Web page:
David Chang might be the best-known chef in New York City with Korean blood, but Hooni Kim is hoping that’ll soon change. He’s just opened Danji, a tiny restaurant serving a menu of traditional and modern small plates (think fried rock shrimp tempura, japchae, barbecue pork belly sliders). We called up this Masa and Daniel alum to learn more about the state of Korean food in New York.
You promote the cuisine at Danji as Korean flavors with French technique. Do you think a French formation is still important for chefs today?
Yeah, I think most of the great chefs are classically French-trained. The only cuisine where that doesn’t apply is with Asian food, where they have their own techniques but not scientific recipes. Information is passed down from within the restaurant and from one generation to the next. With Korean food, you’ll have dishes that everyone is familiar with, but in every restaurant, they taste different. Coq au vin in France might differ here and there, but generally it’s the same. With Asian food, it’s not about technique; it’s how Grandma or Mom did it. I didn’t have experience cooking Korean food and there weren’t recipes. So that’s how I went about creating these recipes.
You worked at Masa, which is very intimate, and Danji is also small, with only 36 seats. As a chef, what’s the biggest difference between working in a large kitchen versus a small one?
For my first restaurant I couldn’t do anything over 45 seats. I’m definitely in control of the back of the house but also in front and can go and see what’s going on. I can see how the servers interact with customers, and I can taste the cocktails for consistency. With a restaurant that’s more than 50 people, I couldn’t do that. For my first restaurant, I wanted to feel comfortable in the kitchen cooking.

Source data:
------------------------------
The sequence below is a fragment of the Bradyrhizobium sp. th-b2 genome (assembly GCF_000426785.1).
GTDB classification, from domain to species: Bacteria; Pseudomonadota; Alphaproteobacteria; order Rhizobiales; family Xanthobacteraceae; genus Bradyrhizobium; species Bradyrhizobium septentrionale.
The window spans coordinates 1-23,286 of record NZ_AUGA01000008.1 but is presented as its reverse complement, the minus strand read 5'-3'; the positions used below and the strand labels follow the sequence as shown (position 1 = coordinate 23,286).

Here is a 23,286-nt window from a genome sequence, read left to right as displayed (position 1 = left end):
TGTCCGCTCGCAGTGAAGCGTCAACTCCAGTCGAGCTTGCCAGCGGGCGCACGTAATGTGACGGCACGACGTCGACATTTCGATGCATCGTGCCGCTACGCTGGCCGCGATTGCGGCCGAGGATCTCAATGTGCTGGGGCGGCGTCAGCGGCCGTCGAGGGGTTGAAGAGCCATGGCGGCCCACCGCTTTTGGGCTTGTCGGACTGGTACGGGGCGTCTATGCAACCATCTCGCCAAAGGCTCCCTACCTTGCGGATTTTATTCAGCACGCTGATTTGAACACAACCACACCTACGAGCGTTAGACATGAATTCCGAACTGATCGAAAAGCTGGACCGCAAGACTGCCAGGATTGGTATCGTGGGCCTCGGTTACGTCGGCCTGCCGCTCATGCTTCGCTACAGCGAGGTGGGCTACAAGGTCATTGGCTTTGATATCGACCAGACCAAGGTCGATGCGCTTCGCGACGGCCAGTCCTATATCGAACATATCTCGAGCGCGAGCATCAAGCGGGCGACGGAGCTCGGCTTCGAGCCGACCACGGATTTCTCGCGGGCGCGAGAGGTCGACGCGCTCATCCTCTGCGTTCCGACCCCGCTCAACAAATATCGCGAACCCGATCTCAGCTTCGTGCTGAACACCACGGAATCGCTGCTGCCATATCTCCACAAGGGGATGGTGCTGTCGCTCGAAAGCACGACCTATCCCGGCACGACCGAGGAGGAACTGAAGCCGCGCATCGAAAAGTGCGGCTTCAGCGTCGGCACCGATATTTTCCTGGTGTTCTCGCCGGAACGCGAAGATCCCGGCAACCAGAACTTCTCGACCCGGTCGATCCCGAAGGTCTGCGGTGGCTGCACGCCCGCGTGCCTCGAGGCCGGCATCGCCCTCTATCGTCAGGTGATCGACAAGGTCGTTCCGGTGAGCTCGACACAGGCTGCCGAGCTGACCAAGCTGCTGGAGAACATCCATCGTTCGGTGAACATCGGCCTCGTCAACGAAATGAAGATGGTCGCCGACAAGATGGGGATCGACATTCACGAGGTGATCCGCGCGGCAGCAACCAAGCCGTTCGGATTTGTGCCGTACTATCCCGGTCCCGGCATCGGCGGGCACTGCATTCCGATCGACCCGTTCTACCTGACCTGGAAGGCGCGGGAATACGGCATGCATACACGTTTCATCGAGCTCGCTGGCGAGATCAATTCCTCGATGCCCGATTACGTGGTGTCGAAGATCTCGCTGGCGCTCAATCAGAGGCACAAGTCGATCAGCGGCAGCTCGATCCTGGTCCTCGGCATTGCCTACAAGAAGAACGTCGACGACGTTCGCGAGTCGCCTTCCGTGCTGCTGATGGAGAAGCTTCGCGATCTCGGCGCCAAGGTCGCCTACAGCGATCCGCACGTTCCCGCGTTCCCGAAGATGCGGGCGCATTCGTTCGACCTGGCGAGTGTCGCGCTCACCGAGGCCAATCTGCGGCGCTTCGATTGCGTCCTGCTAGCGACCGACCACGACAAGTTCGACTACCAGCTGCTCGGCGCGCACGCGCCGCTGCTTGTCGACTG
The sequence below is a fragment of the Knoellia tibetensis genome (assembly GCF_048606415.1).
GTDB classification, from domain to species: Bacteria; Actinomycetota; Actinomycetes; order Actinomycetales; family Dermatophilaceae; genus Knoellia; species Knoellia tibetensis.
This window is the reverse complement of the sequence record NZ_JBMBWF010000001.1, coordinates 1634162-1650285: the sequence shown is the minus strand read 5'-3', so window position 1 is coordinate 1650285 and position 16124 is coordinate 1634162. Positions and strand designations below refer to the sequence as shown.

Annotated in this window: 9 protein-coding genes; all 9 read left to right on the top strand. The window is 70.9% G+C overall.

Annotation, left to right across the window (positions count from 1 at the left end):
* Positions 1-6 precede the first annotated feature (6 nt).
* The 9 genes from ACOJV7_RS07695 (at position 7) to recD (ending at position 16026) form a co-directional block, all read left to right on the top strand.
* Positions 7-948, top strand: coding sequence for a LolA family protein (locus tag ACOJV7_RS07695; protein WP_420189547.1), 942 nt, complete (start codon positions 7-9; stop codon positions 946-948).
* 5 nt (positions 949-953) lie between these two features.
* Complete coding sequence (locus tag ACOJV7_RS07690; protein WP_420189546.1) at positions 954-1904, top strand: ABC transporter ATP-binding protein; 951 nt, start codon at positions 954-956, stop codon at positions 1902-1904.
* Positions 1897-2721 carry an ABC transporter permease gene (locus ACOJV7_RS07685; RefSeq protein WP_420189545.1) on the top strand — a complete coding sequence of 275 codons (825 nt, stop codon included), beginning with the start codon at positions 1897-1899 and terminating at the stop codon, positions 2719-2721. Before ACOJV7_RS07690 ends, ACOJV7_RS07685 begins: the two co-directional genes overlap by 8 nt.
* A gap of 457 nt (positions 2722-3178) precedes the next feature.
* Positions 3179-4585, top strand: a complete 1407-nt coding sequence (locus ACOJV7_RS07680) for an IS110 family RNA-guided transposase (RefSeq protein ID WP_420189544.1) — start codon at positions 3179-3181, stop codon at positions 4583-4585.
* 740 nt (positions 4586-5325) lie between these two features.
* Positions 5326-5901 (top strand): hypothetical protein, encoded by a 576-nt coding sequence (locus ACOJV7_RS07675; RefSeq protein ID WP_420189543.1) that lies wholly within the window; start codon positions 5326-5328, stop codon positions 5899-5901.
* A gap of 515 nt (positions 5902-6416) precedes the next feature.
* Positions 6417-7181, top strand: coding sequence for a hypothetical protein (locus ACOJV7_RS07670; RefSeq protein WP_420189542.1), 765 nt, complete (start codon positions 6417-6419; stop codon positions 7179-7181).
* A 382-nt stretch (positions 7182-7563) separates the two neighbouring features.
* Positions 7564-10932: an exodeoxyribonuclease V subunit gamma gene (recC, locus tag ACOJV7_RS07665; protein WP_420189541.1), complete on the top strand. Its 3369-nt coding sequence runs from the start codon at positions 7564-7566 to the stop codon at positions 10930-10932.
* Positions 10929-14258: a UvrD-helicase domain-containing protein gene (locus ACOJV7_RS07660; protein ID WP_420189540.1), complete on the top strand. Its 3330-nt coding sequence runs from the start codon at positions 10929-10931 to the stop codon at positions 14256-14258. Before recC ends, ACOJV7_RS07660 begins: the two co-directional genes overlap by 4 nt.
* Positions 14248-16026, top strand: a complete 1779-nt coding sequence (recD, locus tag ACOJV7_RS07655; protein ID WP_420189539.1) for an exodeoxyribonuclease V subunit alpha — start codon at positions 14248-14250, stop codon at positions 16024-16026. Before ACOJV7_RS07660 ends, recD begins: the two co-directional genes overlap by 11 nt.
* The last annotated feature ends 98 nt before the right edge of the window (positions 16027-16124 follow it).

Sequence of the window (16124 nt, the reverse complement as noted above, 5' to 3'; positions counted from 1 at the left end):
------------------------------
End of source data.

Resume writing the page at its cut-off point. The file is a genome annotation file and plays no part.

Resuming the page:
As a chef is it easier in the kitchen to do a series of small plates as opposed to appetizers and entrées?
Actually, it’s a lot more difficult. The average courses for a two-top [a table of two] is five to six, not including dessert. In a normal restaurant, it’s four dishes at most. Sometimes I’ll have two people eating 11 dishes. It’s more difficult because plating takes time. But for me, this is the way I like to eat. I’d rather taste seven to eight items than two or three. A portion size [at Danji] is eight bites with four bites per person. I think it was Thomas Keller who said after the fourth bite, palate fatigue takes over. After four, it’s not as good. Temperature is also important and the bigger the portion, the longer it sits and gets colder.
On your menu you have modern and traditional dishes. How exactly are you modernizing Korean cuisine?
On the traditional menu, each dish has a Korean name so you can see it and Koreans or people who know Korean food can recognize it right away. Korean food hasn’t gone through the sophistication process of other cuisines. The best chefs are still the mothers who learned form their mothers. There wasn’t really fine dining in Korea until recently, and presentation wasn’t important. The dishes weren’t meant to be plated. And the modern take is that I think New York restaurants have gone beyond the boundaries of French and Japanese. All French restaurants use Japanese ingredients like toro, hamachi, or mizuna. What was important to me was that the flavors are exactly the same and recognizable but presentation is modern. We have these sliders with all the ingredients for bulgogi but we put it in a bun and even the buns are the Korean-style buns. Even though it’s a slider, which is very American, it’s actually Korean in flavor.
Korean food still isn’t as well known as some cuisines in New York. What are some of your favorite Korean ingredients to use?
One of the ingredients we’re excited about is chrysanthemum leaves. You can’t buy them, but you can get them in Central Park. They start blooming the end of April and May.
So you just pick them in the park?
Yeah. Pick them, wash them. If you eat it raw, it’s got a medicinal flavor but it gives fatty dishes a freshness like parsley. You could also do a tempura or add them to seafood pajuns.
Check back tomorrow for Part Two of the interview, in which Hooni reveals his advice for aspiring chefs.
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